Here is the scenario: Going into a game/performance, an athlete's confidence is high, he/she is motivated to perform at his/her highest levels to come out with a win... and then an error occurs. So does the athlete spiral into a funnel of mistakes or maintain his/her confidence and find a way to get the job done? It all comes down to whether or not they are demanding perfection.
When an athlete puts pressure on him/herself to perform perfectly, he/she is unable to accept and forget about mistakes that occur. Even though there are times when an athlete can have a flawless performance, (known as being in the zone), there are going to be games/performances where mistakes occur. No athlete has a perfect performance every time they step out onto the field/court, so accepting that mistakes are inevitable, will allow an athlete to maintain their focus on the competition. As previous blogs have discussed, being present centered and focused on the here and now is essential for optimal performance. Therefore, if an athlete is worried about a mistake that occurred a few plays back, or fears the possibility of a future mistake, they are going to miss key elements of the competition and fall into a trap. Negative thoughts begin to fill their head and frustration takes over. The biggest problem is when the athlete becomes so discouraged about their performance and as a result falls into a rut that lasts for several games leading to self doubt and fear of the game. So what can the athlete do to help alleviate their need for perfection?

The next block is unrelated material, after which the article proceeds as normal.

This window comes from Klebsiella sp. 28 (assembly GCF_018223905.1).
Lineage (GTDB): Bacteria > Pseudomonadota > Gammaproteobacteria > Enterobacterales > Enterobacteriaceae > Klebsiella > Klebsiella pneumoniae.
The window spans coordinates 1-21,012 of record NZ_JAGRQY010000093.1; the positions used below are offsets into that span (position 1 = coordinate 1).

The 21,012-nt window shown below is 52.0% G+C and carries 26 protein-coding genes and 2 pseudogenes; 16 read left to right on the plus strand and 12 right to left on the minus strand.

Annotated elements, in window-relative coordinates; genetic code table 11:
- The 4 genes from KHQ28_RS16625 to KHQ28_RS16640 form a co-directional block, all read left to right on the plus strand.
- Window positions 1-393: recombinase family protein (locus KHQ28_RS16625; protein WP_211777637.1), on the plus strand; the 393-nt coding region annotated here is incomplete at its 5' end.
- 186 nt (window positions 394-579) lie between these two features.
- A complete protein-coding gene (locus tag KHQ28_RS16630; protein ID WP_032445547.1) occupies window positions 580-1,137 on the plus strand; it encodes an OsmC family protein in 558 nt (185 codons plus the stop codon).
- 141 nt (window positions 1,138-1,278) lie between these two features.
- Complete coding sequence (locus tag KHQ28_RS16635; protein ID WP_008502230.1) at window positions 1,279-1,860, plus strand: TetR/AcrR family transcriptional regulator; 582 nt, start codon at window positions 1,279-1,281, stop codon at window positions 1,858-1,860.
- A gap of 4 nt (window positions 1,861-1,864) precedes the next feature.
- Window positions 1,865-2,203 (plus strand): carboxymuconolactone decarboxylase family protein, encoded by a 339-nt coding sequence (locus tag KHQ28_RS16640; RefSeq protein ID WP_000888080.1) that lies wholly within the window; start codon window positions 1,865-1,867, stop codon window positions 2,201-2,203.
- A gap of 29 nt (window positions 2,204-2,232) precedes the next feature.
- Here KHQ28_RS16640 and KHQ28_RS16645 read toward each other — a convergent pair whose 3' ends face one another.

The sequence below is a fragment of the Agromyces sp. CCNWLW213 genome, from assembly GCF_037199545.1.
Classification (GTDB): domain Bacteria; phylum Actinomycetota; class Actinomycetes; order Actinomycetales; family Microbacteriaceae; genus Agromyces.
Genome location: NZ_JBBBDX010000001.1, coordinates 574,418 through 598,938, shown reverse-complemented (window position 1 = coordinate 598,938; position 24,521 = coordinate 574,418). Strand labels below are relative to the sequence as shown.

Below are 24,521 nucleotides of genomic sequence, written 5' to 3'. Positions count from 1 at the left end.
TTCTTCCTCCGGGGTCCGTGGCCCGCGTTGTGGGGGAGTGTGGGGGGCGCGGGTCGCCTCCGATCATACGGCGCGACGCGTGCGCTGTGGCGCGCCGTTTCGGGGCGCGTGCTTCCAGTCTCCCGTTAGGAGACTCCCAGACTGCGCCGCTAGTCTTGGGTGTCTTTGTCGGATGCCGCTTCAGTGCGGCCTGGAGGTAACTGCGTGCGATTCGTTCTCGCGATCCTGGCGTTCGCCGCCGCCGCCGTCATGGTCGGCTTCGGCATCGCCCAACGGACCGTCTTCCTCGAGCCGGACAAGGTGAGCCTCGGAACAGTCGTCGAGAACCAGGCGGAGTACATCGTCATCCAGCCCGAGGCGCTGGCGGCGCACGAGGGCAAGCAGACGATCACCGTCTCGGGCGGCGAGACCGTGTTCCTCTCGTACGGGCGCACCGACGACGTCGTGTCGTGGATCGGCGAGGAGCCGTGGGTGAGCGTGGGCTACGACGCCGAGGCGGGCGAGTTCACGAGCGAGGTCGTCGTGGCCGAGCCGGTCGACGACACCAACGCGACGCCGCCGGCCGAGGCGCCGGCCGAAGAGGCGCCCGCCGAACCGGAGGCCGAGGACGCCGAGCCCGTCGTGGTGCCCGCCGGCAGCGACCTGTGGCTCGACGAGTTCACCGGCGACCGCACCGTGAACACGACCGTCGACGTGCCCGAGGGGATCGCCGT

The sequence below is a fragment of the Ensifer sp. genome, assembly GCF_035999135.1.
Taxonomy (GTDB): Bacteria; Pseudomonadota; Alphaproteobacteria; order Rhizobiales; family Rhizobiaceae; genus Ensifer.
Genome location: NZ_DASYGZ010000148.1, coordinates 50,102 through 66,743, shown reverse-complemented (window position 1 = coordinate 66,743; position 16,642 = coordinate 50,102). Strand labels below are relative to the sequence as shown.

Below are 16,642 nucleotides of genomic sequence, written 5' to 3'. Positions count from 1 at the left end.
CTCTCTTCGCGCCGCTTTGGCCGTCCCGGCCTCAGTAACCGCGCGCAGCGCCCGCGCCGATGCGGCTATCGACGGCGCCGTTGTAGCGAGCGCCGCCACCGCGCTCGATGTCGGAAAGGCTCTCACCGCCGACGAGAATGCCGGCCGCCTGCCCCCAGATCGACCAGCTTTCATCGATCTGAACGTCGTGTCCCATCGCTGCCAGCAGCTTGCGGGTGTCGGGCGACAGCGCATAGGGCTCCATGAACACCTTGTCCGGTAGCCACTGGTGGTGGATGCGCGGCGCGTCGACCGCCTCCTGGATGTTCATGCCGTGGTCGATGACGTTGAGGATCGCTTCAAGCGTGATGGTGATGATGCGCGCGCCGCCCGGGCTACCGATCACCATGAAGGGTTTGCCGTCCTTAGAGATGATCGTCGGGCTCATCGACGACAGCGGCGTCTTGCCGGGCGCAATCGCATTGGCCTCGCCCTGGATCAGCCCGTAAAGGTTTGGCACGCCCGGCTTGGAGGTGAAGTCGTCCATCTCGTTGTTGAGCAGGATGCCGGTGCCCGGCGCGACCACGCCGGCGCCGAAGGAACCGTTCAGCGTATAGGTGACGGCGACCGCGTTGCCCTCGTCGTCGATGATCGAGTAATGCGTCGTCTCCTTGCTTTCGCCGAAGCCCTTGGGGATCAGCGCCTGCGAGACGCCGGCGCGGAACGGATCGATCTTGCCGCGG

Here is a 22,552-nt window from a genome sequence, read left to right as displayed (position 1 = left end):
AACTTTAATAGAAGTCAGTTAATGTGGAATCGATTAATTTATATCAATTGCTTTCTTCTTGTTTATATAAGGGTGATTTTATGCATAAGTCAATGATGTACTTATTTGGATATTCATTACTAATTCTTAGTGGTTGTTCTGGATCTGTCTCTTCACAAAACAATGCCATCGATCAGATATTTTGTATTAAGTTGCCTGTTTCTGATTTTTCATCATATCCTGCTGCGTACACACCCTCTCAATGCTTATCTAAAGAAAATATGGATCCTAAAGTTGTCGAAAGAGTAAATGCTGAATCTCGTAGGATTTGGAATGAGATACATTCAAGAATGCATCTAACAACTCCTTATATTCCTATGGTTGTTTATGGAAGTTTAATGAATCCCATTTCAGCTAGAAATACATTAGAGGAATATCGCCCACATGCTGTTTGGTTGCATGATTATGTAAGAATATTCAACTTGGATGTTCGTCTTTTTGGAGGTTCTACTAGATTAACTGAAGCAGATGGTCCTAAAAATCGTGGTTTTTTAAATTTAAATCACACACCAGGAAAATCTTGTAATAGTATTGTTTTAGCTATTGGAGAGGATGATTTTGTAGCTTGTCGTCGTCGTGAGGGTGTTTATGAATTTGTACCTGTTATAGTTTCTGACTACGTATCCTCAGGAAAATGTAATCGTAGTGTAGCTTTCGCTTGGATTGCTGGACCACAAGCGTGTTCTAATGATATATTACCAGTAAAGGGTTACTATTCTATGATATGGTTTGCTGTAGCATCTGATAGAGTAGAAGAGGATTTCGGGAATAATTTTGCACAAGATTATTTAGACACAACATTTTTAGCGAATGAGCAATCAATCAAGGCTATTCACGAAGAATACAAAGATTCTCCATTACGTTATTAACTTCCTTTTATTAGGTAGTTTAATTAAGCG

Understand that mistakes happen. Mistakes do not dictate the type of player/performer he/she is, how they overcome mistakes does.
Take a deep breath and stay focused on the skills needed to perform in that moment.
Develop a three second memory. Forget about the mistake during the rest of the game/performance. Address the mistakes at a later time; did the mistake occur because of a technical error that can be corrected and avoided in the future or was it just a result of the circumstances?
Ultimately, if a mistake is feared and then occurs, the athlete becomes tense, anxious, and begins to experience a deflating confidence, while the athlete who understands mistakes can and will happen, is able to remain relaxed, focused, and confident, which allows them to still reach high levels of performance. Forget about perfection, and aim instead to be an athlete who is able to handle the pressures of competition to perform at optimal levels, even after a mistake.
So the question is: are you going to be the athlete who thrives or flounders after a mistake?